20. 20. A lack of structure, absence of adult supervision, and socializing with peers increased thelikelihood of delinquency and other problematic behaviors (Mahoney & Stattin, 2000;Mahoney, Stattin, & Lord, 2004; Osgood & Anderson, 2004). Adolescents’ exposure to the media (such as television, computers, andmagazines) also has a negative influence on an adolescent’s development. Adolescentsspend on average at least seven hours each day using the media, and the time spent iscontinuously increasing (Steinberg, 2008). Adolescents are exposed to sexual themes,violence, the use of drugs and alcohol and misleading messages of beauty and power,which can cause antisocial behavior, as well as external or internal problems (Cantor,2000;Ward, 2003; Ward, & Friedman, 2006; Steinberg, 2008). Media can also influencethe development of conduct disorder and antisocial behaviors during adolescence.Messages on television, websites, and magazines can influence one’s sexual behaviors;alcohol and drug use, and desensitize adolescents to violence. Consequently, exposure tothese messages can influence one’s behavior (Cantor, 2000; Johnson, Cohen, Smailes,Kasen, & Brook, 2002; Huesmann, Moise-Titus, Podolski, & Eron, 2003). As the foregoing show, adolescence is a period of changes and transitions, growthand development, as well as privileges and responsibilities. One’s parents, siblings,environment, peers, and even the media are important factors that can contribute tonormal adult development. MENTAL DISORDER HISTORY OF INDIVIDUALS DIAGNOSED WITH ANTISOCIAL PERSONALITY DISORDER Antisocial Personality Disorder develops from disorders that occur duringchildhood and adolescence. These mental disorders impair an individual’s psychological,academic and social development. Disruptive Behavioral Disorders such as Conduct and 20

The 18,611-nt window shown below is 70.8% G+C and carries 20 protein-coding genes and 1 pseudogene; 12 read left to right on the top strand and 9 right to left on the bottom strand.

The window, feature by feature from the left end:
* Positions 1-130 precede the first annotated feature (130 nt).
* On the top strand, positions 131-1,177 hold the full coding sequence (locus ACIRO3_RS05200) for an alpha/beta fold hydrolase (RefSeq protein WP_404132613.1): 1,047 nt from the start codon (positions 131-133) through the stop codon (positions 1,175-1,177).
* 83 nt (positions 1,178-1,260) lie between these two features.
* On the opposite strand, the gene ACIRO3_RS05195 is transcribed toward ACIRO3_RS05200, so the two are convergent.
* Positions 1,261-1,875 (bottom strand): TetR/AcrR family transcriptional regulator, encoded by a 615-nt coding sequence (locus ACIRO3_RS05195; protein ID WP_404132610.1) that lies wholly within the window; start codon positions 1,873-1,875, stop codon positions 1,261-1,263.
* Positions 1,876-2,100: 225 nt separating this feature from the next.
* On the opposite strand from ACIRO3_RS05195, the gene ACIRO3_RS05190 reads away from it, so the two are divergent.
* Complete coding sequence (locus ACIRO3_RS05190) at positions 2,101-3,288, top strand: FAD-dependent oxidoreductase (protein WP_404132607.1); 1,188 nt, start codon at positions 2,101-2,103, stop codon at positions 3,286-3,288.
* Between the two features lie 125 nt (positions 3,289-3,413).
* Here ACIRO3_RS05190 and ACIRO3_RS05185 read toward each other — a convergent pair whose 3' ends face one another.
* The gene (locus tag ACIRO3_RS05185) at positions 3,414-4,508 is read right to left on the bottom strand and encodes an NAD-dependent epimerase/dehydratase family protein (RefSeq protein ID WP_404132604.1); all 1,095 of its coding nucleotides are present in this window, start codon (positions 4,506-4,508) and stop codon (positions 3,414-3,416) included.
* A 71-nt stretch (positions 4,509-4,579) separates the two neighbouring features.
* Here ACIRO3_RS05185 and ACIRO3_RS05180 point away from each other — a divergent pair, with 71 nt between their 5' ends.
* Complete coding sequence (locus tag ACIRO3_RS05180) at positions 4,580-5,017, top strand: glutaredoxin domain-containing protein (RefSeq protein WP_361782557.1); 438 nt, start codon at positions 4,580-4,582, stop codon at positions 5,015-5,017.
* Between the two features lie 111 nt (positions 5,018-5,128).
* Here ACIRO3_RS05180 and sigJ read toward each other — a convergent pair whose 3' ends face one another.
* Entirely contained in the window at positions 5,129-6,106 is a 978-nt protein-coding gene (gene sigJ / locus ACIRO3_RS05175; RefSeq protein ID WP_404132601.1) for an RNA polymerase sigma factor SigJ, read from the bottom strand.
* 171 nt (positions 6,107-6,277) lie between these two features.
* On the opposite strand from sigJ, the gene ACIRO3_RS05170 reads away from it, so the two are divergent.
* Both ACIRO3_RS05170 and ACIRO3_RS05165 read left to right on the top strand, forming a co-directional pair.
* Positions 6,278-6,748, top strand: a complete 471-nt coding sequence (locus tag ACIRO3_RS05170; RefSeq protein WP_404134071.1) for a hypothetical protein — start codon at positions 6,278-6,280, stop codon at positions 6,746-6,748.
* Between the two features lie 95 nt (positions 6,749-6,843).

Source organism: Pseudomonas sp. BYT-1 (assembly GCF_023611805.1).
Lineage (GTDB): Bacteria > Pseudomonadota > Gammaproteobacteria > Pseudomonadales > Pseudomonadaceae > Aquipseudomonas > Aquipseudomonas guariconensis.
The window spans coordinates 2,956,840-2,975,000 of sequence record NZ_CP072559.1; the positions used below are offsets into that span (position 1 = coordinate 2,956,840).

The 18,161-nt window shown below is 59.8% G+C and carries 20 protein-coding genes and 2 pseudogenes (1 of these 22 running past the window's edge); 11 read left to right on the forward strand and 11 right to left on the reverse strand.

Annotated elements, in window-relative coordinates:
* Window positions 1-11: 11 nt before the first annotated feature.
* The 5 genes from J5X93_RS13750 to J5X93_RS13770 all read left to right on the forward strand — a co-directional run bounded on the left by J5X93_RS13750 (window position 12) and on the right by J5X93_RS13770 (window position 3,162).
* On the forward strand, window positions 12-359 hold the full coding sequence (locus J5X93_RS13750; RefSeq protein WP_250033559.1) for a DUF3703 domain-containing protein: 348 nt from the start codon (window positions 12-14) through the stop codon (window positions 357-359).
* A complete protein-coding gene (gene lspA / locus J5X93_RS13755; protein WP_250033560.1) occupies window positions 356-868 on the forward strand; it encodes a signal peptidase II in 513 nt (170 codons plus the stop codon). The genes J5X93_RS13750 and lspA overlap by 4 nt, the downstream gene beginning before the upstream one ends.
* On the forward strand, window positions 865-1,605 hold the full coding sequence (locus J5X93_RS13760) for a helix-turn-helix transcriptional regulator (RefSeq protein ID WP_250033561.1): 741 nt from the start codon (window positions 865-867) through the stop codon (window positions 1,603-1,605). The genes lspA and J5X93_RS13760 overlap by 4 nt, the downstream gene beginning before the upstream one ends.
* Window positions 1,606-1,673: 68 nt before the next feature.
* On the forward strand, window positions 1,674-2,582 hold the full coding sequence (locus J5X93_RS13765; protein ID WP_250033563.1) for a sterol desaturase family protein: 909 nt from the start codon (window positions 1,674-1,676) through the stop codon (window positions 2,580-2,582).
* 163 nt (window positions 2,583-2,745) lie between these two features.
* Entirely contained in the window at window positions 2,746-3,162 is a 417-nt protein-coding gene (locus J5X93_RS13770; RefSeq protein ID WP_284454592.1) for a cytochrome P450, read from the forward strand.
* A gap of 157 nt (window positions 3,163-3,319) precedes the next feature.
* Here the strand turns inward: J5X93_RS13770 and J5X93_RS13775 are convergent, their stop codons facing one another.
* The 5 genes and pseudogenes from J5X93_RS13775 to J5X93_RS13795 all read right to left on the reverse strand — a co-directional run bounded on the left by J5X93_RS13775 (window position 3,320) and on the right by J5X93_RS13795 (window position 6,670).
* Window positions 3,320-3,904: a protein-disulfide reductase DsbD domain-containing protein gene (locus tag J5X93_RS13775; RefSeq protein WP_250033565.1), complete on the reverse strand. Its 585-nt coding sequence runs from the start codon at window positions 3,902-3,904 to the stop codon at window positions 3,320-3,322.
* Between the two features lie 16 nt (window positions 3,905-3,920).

21. 21. Oppositional Defiant Disorder as well as Attention-Deficit/Hyperactivity Disorder are thedisorders mostly noted to precede the development of Antisocial Personality Disorder. Thirty to forty percent of children diagnosed with Conduct Disorder developantisocial personality disorder (Robins, 1966, 1991; Robins, Tipp & Przyberk, 1991).Individuals diagnosed with Antisocial Personality Disorder showed symptoms ofConduct Disorder before the age of fifteen. Conduct Disorder is a disruptive behaviordisorder that occurs in either childhood or adolescence. They show a repetitive andpersistent pattern of behavior in which they violate social norms or the rights of others(DSM-IV-TR). There are three types of this disorder: childhood-onset type (diagnosedprior to age ten), adolescent-onset type (diagnosed after age ten), and unspecified onset(age is unknown) (DSM-IV-TR). The symptoms of conduct disorder can be either mild(i.e., lying), moderate (i.e., vandalism) or severe (i.e., physical cruelty)(DSM-IV-TR). Tobe diagnosed with conduct disorder one must fall into three or more of the criteria in thepast twelve months with at least one criterion in the past six months (DSM-IV-TR). Onemust have shown aggression toward people and/or animals (such as bullying orintimidating others), deceitfulness and/or theft, and serious violation of the rules (i.e.,breaking parental rules) and/or destroyed property (DSM-IV-TR). Individuals diagnosedwith Conduct Disorder tend to engage in aggressive behavior. They may display bullying,threaten others, initiate physical fights, and deliberately damage others’ property. Theymay be deceitful, steal, violate rules set by others or force someone into sexual activities. Lahey, Loeber, Burke & Applegate (2005) found that Conduct Disorder is notalways a predictor of the development of Antisocial Personality Disorder. Otherdisruptive behavior disorders in childhood, such as Oppositional Defiant disorder (ODD) 21